chiefly fatal in Germany, and particularly in Gueldres, in 1149.

"These twenty pestilences occurred in the space of 506 years. Five or
six of them were most prevalent among cattle; two were almost confined
to horses; twelve included, to a greater or less degree, almost every
species of quadrupeds; and four extended to the human being. Among these
the ravages of eight were most destructive in France; as many in
Germany; and four in Italy and England.

"As far as we have hitherto proceeded, it will also appear that cattle
are more subject to these diseases than any other species of
domesticated animals, and that the pestilence is always most fearful
among them. It is also evident that the maladies which proceed from cold
or humidity are more frequent in the temperate and southern parts of
Europe than those which depend upon drought, or almost any other cause.

"The malady lingers in different countries, in proportion to its want of
power to accomplish at once all its devastation.

"After this time, there are few satisfactory accounts of these diseases
for more than five centuries. We only know that, occasionally suspending
their ravages,--or, rather, visiting new districts when they had ceased
to desolate others--they have continued to be objects of terror and
instruments of devastation, even unto the present day; and it is only
within a few years that they have been really understood, and have
become, to a certain degree, manageable."

In the United States, epizooetic diseases have been of frequent
occurrence; but, owing to the want of properly qualified veterinary
surgeons, they have not, until within a very recent period, been
properly described or understood. The day however, is fast approaching
when this void will be filled, and when epizooetic and other diseases
will be correctly noted and recorded. The necessity for this must have
been forcibly impressed upon the minds of the inhabitants of our country
from the experience of the last ten or twelve years.

Respecting the late epizooetic among cattle in Portage County, Ohio,
William Pierce, V.S., of Ravenna, thus describes the symptoms as they
appeared, in a letter to the author: "A highly-colored appearance of the
sclerotic coat of the eye, also of the conjunctiva (a lining membrane
of the eyelid) and the Schneiderian membrane of the nose; a high animal
heat about the head and horns; a highly inflammatory condition of the
blood; contraction of all the abdominal viscera; hurried respiration;
great prostration and nervous debility; lameness; followed by gangrene
of the extremity of the tail, and the hind-feet; terminating in
mortification and death."

Mr. Pierce is convinced that these symptoms are produced by the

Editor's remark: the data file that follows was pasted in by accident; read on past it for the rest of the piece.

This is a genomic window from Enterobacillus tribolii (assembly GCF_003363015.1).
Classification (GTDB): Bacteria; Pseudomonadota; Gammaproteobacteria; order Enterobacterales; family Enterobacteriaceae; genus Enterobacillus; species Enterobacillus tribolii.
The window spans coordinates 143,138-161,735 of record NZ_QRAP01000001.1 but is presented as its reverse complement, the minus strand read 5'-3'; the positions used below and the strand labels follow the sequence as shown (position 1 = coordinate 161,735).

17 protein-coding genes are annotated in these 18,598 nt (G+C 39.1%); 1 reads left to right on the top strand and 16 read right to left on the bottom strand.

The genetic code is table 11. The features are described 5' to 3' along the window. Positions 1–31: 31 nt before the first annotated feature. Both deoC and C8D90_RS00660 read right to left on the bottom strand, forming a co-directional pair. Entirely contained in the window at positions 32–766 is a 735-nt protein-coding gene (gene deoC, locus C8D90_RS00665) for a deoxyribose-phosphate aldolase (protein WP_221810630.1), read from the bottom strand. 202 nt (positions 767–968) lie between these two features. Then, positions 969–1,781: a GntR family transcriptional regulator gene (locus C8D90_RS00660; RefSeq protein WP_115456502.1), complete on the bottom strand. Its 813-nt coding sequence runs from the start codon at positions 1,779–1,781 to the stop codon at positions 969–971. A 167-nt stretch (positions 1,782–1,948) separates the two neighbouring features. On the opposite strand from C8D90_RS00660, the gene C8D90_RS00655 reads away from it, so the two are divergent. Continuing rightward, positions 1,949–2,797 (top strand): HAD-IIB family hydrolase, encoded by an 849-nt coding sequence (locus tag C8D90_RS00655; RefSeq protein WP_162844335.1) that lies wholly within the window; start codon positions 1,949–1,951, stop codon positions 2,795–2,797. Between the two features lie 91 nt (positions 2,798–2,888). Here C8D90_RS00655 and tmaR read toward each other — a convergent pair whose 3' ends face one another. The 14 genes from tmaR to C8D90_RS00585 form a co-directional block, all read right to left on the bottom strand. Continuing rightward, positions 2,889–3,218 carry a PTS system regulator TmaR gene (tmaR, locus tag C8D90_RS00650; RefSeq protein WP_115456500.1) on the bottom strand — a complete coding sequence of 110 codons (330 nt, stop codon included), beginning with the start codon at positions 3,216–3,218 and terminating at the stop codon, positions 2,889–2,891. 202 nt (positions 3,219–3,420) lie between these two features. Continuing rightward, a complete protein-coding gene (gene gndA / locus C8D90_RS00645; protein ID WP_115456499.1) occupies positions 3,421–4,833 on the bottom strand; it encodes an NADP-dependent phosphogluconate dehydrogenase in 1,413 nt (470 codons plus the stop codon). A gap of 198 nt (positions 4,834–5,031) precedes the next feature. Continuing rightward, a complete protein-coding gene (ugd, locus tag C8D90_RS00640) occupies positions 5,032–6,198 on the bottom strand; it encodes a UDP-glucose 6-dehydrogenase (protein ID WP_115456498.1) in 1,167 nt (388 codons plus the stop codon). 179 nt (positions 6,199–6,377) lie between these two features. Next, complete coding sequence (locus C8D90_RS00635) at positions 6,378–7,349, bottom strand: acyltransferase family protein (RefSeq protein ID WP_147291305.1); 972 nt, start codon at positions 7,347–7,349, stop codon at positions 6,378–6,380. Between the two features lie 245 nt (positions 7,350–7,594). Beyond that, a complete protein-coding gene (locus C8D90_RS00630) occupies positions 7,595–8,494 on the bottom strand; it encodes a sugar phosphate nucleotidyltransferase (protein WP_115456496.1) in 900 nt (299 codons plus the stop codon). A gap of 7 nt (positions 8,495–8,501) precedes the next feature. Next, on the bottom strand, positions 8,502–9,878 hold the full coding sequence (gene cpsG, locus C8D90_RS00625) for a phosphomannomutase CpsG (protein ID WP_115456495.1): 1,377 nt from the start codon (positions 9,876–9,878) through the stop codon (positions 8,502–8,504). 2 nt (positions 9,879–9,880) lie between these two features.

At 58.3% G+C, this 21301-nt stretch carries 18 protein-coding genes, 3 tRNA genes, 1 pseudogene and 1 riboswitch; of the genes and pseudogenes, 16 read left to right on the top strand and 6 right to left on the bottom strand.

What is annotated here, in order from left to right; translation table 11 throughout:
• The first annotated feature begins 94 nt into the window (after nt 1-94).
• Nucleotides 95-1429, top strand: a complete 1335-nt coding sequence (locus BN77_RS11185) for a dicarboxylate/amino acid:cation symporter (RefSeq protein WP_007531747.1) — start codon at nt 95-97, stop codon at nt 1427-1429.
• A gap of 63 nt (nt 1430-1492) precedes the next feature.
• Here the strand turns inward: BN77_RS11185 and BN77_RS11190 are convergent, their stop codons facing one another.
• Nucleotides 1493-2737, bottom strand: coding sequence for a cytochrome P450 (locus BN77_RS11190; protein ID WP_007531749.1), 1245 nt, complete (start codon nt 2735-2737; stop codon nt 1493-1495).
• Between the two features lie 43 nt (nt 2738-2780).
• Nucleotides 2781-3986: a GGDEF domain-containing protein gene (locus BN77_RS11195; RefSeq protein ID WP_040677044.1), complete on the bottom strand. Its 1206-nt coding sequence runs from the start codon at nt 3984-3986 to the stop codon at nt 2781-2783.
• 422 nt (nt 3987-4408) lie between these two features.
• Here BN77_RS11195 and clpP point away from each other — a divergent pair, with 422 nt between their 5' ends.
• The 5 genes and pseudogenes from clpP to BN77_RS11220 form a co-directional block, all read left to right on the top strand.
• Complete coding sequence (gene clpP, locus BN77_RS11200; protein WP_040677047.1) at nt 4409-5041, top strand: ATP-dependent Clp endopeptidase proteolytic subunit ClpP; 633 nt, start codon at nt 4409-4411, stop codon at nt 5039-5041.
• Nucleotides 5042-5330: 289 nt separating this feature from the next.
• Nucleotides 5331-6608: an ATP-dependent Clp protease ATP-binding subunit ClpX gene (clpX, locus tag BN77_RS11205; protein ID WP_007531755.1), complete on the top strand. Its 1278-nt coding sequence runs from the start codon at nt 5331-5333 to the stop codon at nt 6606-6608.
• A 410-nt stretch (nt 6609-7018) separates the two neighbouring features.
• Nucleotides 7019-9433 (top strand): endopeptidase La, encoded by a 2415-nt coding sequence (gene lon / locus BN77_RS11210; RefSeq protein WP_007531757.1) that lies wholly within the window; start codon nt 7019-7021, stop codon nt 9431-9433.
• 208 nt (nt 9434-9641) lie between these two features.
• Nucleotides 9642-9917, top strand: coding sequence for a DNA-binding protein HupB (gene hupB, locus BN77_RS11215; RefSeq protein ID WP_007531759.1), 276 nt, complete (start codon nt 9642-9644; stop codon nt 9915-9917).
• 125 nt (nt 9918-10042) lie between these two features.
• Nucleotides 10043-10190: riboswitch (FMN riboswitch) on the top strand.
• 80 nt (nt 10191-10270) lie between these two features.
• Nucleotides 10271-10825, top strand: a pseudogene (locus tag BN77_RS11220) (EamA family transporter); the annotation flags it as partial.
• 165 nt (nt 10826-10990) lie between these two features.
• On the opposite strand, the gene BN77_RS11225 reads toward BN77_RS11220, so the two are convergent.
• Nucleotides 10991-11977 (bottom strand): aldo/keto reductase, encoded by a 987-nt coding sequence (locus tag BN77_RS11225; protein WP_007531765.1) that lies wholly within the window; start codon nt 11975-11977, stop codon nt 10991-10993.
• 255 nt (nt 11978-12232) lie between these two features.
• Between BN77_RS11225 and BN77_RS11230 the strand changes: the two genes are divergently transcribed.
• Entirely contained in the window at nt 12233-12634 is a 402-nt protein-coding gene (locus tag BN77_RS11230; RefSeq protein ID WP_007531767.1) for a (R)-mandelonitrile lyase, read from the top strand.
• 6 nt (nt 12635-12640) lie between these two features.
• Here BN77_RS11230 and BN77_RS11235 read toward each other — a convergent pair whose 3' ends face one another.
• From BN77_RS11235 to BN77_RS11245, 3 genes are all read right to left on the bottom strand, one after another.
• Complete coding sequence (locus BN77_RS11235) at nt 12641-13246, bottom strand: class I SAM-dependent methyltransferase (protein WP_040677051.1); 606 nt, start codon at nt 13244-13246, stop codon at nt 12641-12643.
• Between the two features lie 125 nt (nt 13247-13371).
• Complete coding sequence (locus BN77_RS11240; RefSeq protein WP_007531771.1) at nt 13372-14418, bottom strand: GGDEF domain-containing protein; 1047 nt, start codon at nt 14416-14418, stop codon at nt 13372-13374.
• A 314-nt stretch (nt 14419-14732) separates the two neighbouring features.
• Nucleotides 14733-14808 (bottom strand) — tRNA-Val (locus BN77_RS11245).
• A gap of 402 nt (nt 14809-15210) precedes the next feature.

continued use of the ergot, or spur of the June grass,--the effects
being similar to those produced upon the human family by long-continued
use of ergot of rye. This disease assumes both an acute and chronic

The same gentleman also says: "Ordinary observers, as well as those who
claim to be scientific, have entertained very conflicting opinions as to
its general character; some regarding it as epizooetic, others as
contagious; some attributing it to atmospheric influence, others to
foulings in the stable or yard. Others, again, attribute it to freezing
of the feet in winter. Cattle-doctors in a majority of cases, fail to
cure it. I have, however, by a simple course of treatment, effected
many signal cures. Some parties are so confident of the contagious
character of the disease that they refuse to drive cattle along a road
where it is known to exist. They even, oftentimes, wash their boots
previous to entering their barnyards, after walking over the ground
where such diseased cattle have been running.

"Caution is both proper and commendable. I do not, however, regard it as
a contagious disease, nor can it be transmitted by inoculation. The calf
is carried during the progress of the disease, and delivered in
apparently good health. The milk of the cow appears to be unaffected and
harmless. I call this disease sphacial fever, or gangrenous fever.

"The ergot, or spur of the hay, is confined to the June grass, as far as
my observation extends; owing, probably, to its early maturity. Most
other kinds of grass are cut before the seeds have matured sufficiently
to produce the spur. I was suspicious of the foulness of the feed before
I examined any hay, and have found the spur in the hay wherever the
disease is found.

"Mr. Sanford, of Edinburgh, Ohio, purchased one half of a mow of hay
from Mr. Bassett, of Randolph, which was removed to his farm in
Randolph, eight miles distant. Of this hay, Mr. Sanford fed eleven cows
some six or eight weeks. Mr. Bassett had been feeding the same to four
cows. At about the same time, both heads began to show lameness. I
visited Mr. S. after he had lost six cows, and examined the remaining
five, four of which were lame and the other showed symptoms of the
disease. He had two other cows, one of which was loaned to a neighbor,
and the other was fed upon different hay, for convenience. The loaned
cow was returned about the first of March,--the two then running with
the ailing ones until the 24th of April, when I saw them sound and in
good health.

"I then visited Mr. Bassett's stock, which I found infected with the
same disease,--he having lost one, and the remaining three being lame,